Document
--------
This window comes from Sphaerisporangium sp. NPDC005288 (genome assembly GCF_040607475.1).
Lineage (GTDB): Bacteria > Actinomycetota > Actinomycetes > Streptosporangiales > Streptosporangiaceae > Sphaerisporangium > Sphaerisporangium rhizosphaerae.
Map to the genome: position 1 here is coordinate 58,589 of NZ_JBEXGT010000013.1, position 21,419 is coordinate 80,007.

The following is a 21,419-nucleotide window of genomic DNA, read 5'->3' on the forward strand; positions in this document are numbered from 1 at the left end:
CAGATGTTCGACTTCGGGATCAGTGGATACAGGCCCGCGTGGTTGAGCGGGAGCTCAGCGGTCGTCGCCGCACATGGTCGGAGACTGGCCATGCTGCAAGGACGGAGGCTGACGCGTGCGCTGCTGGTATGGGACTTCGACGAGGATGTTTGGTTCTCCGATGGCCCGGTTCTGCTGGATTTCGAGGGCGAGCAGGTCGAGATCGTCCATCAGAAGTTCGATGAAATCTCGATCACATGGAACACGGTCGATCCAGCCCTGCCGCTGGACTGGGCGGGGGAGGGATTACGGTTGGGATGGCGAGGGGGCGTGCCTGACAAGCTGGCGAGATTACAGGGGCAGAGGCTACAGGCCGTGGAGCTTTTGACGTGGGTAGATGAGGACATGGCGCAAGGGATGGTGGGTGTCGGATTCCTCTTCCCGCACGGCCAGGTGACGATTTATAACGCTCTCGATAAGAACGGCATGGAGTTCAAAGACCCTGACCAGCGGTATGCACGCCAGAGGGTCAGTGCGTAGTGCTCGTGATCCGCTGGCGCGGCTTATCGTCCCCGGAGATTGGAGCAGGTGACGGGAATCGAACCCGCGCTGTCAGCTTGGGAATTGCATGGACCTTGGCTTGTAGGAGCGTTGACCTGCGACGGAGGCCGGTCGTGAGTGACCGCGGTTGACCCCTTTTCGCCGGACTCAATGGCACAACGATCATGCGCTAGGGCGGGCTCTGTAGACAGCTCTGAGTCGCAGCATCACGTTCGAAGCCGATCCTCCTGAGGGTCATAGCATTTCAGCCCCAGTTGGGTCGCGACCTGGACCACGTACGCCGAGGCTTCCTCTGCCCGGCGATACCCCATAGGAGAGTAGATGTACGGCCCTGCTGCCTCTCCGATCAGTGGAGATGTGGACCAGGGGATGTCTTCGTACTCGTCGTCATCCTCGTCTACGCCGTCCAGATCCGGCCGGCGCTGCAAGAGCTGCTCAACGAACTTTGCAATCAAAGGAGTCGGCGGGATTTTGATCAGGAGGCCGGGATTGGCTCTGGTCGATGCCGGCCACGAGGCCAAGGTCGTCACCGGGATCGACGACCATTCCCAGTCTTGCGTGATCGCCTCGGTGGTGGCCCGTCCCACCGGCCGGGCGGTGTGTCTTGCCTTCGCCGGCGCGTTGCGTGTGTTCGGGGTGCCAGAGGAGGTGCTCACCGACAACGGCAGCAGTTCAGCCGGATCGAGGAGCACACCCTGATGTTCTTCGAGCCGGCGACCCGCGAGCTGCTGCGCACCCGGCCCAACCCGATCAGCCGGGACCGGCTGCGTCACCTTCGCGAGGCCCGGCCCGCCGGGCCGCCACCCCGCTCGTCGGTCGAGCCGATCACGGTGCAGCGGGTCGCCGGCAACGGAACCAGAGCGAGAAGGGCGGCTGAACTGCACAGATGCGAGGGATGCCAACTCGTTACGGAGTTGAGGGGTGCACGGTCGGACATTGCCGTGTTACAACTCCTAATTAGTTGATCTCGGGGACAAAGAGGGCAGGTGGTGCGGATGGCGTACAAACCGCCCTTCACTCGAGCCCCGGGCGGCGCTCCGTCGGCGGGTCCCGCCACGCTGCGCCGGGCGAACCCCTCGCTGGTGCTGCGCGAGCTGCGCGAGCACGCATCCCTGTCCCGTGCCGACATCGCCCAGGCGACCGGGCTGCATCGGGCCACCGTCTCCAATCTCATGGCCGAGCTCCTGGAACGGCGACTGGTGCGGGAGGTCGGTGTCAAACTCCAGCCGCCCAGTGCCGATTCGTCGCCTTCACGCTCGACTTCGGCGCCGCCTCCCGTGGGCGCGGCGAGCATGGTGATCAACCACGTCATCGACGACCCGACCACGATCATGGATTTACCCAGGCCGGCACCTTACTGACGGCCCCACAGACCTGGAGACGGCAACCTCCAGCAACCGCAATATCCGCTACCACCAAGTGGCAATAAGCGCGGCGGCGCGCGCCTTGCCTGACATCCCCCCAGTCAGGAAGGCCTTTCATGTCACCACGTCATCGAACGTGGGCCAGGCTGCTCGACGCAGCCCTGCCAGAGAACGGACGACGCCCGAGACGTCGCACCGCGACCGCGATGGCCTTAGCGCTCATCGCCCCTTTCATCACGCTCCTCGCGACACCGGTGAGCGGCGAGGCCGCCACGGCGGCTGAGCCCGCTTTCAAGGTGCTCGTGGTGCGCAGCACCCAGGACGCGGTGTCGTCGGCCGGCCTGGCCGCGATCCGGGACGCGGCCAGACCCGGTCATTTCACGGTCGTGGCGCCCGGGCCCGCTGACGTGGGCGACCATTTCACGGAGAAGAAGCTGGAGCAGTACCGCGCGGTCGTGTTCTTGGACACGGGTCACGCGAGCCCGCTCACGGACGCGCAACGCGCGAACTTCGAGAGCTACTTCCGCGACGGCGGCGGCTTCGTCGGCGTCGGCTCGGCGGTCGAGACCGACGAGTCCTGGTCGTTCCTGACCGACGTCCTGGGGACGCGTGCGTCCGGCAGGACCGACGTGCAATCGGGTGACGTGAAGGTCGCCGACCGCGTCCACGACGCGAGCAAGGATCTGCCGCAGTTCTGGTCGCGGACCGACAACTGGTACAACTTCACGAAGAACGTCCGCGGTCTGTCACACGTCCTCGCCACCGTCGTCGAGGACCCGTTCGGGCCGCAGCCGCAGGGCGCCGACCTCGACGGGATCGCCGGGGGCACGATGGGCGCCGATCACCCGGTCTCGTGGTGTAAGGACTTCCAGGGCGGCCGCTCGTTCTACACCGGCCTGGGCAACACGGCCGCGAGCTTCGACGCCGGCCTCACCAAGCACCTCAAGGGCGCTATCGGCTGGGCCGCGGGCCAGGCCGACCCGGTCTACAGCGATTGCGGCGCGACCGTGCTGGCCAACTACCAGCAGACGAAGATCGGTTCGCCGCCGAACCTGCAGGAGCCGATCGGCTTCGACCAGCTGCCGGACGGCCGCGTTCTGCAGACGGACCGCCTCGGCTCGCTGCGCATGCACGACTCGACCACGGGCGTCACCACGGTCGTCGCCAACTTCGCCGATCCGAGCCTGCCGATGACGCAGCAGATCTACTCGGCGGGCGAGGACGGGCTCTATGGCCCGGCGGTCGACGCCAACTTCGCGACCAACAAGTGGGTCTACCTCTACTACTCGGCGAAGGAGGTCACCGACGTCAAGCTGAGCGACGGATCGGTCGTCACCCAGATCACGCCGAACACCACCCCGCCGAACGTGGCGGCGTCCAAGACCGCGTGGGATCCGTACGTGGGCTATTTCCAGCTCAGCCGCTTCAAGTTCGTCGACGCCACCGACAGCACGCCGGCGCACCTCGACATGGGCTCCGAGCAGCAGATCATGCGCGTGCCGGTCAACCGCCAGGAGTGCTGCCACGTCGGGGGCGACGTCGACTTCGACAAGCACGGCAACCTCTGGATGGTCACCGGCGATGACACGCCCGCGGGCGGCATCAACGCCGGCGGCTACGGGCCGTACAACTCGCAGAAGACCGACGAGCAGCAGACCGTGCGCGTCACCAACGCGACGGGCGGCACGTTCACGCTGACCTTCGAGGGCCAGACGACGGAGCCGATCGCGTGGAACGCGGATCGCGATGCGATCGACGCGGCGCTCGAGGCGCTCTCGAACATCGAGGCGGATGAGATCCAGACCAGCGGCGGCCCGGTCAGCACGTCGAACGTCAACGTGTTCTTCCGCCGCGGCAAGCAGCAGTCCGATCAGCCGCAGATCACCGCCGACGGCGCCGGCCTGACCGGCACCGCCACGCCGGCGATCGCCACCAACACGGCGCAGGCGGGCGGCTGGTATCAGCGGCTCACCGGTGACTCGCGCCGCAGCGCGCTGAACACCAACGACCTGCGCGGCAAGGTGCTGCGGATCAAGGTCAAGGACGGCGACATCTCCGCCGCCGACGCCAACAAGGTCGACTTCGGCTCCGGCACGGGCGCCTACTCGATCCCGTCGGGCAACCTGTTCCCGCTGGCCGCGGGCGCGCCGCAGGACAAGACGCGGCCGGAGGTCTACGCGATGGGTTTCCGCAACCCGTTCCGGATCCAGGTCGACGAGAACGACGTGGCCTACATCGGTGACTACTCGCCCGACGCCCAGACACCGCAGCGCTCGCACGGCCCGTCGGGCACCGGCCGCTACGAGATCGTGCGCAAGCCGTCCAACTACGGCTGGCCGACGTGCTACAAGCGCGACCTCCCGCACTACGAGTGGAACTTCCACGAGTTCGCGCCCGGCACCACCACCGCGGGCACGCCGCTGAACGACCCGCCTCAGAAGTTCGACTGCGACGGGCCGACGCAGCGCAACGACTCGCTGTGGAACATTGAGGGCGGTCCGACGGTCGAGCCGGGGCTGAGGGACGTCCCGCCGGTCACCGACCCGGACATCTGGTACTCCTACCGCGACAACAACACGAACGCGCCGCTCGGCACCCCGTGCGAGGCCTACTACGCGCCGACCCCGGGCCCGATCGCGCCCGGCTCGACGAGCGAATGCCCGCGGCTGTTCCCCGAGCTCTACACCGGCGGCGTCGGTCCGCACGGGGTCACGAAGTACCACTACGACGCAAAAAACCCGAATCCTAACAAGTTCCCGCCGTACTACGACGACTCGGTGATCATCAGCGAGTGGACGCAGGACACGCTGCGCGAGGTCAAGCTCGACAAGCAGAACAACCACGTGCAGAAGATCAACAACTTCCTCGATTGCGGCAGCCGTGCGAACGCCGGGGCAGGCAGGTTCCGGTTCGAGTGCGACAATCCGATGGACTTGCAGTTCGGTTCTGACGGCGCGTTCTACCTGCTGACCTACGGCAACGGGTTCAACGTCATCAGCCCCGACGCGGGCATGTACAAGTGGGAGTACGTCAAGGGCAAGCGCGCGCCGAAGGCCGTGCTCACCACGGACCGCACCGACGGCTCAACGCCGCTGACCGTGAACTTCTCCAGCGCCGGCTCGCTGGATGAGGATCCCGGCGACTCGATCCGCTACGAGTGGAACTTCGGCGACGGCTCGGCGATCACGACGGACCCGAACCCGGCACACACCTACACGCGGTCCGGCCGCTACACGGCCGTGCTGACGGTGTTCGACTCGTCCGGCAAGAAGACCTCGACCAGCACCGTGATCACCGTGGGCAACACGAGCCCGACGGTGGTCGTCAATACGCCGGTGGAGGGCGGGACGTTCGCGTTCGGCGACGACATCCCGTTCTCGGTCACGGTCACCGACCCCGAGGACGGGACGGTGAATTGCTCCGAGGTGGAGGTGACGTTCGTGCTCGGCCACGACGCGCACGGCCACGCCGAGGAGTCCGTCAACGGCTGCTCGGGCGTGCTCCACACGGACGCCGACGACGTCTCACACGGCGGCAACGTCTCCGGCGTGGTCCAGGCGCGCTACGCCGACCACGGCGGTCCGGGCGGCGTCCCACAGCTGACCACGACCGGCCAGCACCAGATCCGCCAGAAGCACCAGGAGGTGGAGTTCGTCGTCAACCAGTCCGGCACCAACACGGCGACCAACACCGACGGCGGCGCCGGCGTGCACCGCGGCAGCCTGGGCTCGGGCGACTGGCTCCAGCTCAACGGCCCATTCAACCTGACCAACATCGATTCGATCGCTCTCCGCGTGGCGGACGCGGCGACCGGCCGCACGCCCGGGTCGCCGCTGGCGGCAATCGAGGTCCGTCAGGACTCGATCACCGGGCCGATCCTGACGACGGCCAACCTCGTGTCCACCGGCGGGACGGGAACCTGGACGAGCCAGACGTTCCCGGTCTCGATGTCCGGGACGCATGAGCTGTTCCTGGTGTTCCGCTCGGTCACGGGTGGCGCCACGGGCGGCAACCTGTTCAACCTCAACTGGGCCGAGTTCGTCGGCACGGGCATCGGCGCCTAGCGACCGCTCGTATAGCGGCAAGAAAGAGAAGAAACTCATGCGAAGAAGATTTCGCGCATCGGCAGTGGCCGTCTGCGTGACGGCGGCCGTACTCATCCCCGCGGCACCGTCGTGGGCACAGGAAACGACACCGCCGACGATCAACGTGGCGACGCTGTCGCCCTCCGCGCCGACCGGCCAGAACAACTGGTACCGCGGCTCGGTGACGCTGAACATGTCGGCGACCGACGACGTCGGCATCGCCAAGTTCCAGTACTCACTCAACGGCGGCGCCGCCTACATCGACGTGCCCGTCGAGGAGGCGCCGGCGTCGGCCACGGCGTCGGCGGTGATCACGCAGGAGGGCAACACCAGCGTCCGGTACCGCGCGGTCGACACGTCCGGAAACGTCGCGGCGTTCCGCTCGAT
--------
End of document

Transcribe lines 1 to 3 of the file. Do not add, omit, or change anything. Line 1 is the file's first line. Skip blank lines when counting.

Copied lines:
This window comes from Sphaerisporangium sp. NPDC005288 (genome assembly GCF_040607475.1).
Lineage (GTDB): Bacteria > Actinomycetota > Actinomycetes > Streptosporangiales > Streptosporangiaceae > Sphaerisporangium > Sphaerisporangium rhizosphaerae.
Map to the genome: position 1 here is coordinate 58,589 of NZ_JBEXGT010000013.1, position 21,419 is coordinate 80,007.